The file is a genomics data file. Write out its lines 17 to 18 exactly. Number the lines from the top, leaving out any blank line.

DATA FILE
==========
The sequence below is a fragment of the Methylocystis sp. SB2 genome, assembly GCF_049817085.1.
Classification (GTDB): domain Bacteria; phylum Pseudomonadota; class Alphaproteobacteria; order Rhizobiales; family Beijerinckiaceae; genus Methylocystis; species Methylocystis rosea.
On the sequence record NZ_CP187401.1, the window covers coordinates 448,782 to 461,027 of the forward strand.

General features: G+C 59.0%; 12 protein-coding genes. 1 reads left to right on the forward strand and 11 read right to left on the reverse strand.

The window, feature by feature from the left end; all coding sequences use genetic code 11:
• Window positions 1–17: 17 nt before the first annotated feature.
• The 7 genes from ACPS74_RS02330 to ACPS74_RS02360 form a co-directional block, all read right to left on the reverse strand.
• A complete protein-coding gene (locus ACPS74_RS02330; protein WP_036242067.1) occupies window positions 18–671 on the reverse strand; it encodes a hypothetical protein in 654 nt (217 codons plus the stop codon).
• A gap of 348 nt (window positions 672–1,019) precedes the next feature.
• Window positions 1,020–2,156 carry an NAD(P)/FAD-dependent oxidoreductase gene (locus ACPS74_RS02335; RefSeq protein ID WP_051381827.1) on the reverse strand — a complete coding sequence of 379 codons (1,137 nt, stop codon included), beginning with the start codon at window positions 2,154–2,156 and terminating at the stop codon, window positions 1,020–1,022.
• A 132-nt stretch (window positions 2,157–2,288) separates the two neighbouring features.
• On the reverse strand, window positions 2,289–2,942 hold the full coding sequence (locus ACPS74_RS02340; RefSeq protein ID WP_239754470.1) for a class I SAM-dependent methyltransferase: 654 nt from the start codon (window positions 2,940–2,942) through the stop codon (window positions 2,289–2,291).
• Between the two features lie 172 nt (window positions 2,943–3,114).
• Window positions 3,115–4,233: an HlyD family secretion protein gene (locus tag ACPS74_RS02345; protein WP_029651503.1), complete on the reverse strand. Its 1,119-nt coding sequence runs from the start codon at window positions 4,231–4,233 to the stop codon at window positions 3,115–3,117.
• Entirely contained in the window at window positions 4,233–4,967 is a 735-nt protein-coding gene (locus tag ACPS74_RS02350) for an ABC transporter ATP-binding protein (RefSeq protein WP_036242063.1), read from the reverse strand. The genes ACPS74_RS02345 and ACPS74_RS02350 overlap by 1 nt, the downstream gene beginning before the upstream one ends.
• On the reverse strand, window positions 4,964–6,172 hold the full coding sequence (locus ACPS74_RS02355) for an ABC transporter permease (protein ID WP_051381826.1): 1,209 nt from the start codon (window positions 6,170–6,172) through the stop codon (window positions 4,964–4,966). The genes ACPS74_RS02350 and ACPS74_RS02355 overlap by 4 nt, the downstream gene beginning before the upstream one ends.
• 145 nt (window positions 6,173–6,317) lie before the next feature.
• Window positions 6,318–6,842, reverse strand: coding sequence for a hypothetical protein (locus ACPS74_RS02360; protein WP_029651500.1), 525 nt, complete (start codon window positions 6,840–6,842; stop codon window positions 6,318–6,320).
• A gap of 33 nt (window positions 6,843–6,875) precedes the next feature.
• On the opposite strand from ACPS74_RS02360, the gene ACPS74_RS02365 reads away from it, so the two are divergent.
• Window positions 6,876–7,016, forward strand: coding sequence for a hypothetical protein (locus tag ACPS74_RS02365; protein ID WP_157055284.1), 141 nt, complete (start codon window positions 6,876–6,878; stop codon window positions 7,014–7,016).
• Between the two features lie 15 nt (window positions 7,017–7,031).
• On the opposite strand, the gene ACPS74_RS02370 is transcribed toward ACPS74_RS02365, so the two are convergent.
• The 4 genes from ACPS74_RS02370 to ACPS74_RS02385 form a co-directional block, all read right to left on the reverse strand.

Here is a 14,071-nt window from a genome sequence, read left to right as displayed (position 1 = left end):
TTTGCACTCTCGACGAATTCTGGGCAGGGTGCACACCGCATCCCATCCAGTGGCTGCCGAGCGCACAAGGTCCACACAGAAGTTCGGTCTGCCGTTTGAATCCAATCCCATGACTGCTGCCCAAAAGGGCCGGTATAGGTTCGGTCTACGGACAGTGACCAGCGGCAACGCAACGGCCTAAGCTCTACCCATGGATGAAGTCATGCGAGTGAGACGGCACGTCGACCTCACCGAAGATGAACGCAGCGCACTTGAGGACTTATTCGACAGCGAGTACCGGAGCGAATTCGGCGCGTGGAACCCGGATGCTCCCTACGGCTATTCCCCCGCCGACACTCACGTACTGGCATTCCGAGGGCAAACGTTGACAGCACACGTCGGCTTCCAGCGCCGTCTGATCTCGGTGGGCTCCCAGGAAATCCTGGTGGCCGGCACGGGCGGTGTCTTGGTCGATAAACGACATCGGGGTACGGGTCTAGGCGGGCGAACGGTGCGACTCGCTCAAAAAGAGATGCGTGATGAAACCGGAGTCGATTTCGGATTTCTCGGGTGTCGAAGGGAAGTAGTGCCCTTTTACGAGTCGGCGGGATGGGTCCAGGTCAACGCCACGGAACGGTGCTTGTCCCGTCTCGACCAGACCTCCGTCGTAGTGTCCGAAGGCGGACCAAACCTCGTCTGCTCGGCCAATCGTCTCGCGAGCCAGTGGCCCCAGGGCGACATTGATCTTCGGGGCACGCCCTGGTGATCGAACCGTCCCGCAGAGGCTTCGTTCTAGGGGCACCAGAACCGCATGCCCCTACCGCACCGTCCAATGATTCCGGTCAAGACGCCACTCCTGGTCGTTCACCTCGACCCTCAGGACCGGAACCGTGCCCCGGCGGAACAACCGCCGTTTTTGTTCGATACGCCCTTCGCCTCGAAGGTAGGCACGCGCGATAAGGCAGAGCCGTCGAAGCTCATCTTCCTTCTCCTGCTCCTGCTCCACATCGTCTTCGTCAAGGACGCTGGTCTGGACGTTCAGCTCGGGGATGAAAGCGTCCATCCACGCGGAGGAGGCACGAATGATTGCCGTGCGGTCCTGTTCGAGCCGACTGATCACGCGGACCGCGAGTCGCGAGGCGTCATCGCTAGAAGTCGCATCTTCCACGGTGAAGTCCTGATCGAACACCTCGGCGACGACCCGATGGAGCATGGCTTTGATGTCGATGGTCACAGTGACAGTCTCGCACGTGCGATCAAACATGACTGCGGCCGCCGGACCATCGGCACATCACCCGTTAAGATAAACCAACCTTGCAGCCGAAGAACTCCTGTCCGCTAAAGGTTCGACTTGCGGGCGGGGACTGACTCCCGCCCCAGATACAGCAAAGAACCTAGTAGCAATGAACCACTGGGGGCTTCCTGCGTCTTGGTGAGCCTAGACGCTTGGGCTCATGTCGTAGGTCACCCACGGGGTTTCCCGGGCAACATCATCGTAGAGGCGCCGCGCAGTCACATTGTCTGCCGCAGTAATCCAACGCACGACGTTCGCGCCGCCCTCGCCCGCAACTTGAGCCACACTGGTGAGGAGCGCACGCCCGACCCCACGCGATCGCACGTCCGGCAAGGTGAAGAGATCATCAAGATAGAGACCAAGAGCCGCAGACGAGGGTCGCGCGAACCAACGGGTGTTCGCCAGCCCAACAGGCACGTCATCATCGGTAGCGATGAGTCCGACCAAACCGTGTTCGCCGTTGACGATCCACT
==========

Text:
• 145 nt (window positions 6,173–6,317) lie before the next feature.
• Window positions 6,318–6,842, reverse strand: coding sequence for a hypothetical protein (locus ACPS74_RS02360; protein WP_029651500.1), 525 nt, complete (start codon window positions 6,840–6,842; stop codon window positions 6,318–6,320).